Slow traveling cats get the honor of experiencing our favorite places outside of the typical tourist seasons. Last summer I watched as crowds of tourists flocked to Alaska to relish long days and beautiful nature. As the snow began to fall, however, they all retreated to the lower 48. Now all cats know that when crowds start to dissipate, the real fun begins! Wintertime is when Alaska really shines as a unique travel experience. Like all good cats, the locals have adapted to extreme conditions while maintaining a deep connection to nature. Are you adventurous enough to plan a trip during the winter season? Read on for the best winter activities in Alaska.
Summary of winter activities in Alaska:
Explore the winter landscape by snowmobile
Alaska is home to the beautiful, snow-covered Chugach Mountains, stunning ice caves, and deep blue glaciers. In short, it’s the perfect place for snowmobiles!
Alaska has dozens of snowmobiling services with comforts like warm outer gear, heated handles, experienced guides, and pick-up and drop-off services. Most tours range from three to five hours.
We recommend checking out Glacier City Snowmobile Tours, located in the town of Girdwood, close to Alyeska Ski Resort, or 49th State Motor Tours, located in Anchorage. Taking a snowmobile tour is the perfect way to experience the Alaskan winter, while also staying warm and safe.
Skiing and Snowboarding – most popular winter activities in Alaska
For any winter sports enthusiast, skiing and snowboarding are must-dos on your Alaskan vacation itinerary. Alyeska Resort is widely regarded as the most popular ski resort in the state. It’s best known for “North Face”, America’s longest continuous, double black diamond ski run, with over 2000 vertical feet. In addition to its coveted ski runs, Alyeska also features several dining options, ranging from upscale to casual, as well as, a full spa for relaxation after your winter adventures.
If you are looking for something involving a little less adrenaline, then nordic skiing may be your speed. Often used interchangeably with the term cross-country skiing, this form of skiing takes place on flatter land and allows more time to explore the surrounding nature. Alaska is one of the best places in the US to experience nordic skiing due to its large trail system.
And, finally, for the truly adventurous, Alaska is a great place to go backcountry skiing. A common activity for locals, backcountry skiing offers the opportunity to truly connect with mother nature.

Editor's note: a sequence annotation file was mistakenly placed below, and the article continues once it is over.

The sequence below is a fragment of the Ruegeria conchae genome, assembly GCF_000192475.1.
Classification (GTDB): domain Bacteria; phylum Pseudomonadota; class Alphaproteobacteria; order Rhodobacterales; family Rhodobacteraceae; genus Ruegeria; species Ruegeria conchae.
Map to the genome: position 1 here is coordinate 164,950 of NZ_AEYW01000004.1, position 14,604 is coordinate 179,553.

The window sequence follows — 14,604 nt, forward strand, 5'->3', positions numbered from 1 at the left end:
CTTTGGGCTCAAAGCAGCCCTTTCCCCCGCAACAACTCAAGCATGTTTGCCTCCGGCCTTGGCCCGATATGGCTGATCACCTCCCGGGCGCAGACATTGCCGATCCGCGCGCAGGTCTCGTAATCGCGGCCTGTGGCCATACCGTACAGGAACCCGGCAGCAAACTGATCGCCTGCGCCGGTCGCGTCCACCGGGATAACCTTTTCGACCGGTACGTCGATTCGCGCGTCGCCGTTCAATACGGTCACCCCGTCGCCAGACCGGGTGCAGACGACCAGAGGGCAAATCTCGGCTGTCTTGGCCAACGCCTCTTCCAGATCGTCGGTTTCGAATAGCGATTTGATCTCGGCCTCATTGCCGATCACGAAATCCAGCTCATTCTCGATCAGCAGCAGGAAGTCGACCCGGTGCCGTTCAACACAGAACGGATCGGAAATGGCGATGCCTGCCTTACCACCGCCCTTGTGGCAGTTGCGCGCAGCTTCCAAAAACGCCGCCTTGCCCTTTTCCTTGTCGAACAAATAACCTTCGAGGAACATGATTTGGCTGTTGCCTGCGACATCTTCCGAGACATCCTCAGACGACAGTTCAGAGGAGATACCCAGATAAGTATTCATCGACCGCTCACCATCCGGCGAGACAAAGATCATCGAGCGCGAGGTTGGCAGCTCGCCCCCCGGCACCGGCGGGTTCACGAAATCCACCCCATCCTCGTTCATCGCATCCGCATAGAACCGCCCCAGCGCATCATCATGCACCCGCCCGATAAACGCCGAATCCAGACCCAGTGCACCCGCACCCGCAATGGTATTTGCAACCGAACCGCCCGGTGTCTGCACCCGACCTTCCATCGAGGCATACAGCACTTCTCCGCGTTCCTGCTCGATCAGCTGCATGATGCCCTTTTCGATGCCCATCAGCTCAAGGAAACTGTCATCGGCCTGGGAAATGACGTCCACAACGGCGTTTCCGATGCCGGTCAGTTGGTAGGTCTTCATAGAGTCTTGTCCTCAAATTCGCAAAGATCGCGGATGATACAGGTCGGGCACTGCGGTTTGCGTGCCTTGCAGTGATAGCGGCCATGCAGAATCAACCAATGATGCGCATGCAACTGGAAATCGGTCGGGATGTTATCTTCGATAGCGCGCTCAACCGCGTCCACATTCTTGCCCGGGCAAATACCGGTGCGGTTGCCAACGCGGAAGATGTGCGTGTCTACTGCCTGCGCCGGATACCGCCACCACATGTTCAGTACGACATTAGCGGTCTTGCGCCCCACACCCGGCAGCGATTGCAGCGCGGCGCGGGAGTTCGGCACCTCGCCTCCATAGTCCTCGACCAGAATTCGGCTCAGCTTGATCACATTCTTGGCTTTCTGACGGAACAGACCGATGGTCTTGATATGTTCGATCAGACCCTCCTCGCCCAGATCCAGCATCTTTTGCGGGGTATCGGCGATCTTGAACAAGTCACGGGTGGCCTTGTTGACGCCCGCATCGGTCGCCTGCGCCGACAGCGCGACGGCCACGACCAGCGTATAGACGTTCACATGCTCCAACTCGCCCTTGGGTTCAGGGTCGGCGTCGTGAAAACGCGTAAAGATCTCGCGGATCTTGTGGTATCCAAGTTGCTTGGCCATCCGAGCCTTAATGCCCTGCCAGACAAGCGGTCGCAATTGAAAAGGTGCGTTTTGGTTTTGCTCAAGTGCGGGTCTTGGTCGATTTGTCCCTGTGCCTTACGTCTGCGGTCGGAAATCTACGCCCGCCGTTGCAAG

Pro Tip: Make sure to find a local guide for backcountry skiing. Even if you are experienced, the Alaskan backcountry is vast and weather can change quickly.
Take a helicopter to a glacier
Soring over Alaska’s famous glaciers is a winter experience that you will never forget. You can either take in their beauty from the comfort of an aircraft, get out and walk on a glacier, or try ice climbing in a truly pristine setting. If you want to book this once-in-a-lifetime experience, we recommend Outbound Heli Adventures, which provides tours for all levels.
Live like a local: Ice fishing
Alaska is one of the few areas in the US where it’s still common for locals to live off of the land. As the winter months settle in, ice fishing becomes a main source of sustenance. Taking the time to learn about the art of ice fishing is a great way to appreciate local culture while becoming more connected to the land.
For this activity, you’ll need to hire a guide with specialized equipment. Make sure to look for a guide that is familiar with the area and knows where the fish are located. Your guide can also help get the required fishing license and even clean and pack your catch from the day.
Dog sledding: an all-time favorite of winter activities in Alaska
Home to the historic Iditarod Trail, dog sledding played a major role in the history of Alaska. To this day, dog sleds are a common form of winter transport in rural areas.
The larger cities like Anchorage and Seward, have plenty of dog sledding companies, many of which compete in the Iditarod race each winter. You can not only experience the feeling of gliding along untouched snow, but you’ll also play a small role in preparing these noble dogs for the race of their life.
As a bonus, most dog sledding companies also provide kennel tours. These tours offer a chance to play with the puppies, chat with mushers (aka sled drivers), and learn about the tradition of dog sledding in Alaska.
Attend the ceremonial start of the Iditarod
Each year, on the first Saturday in March the famous Iditarod race has its ceremonial start in downtown Anchorage. This well-loved event allows the public to gather around the 11-mile route through Anchorage to view the sled dogs and cheer them on for the official start of the race, which happens the next day in Willow, AK.
If you happen to be in Alaska in early March, there are several other great events to check out. One of the most popular is the Musher’s Banquet, a formal dinner where racing teams draw their positions on the Thursday before the race. Other festivals to look out for include the Fur Rendevous, the Running of the Reindeer, and the Miners and Trappers Ball.
Hike on a glacier
Exploring a glacier on foot is one of the best things to experience during your winter vacation. The first time you get up close and personal with these gigantic chunks of ice is a truly unforgettable experience. For winter trekking, Matanuska Glacier is the most popular glacier in the area. Glacier Tours, operates winter hiking tours and provides the required clothing, gear, and equipment to safely explore this amazing location. Known for its deep blue ice, a visit here should be part of any winter trip.
Go backcountry skating – the local’s top pick of winter activities in Alaska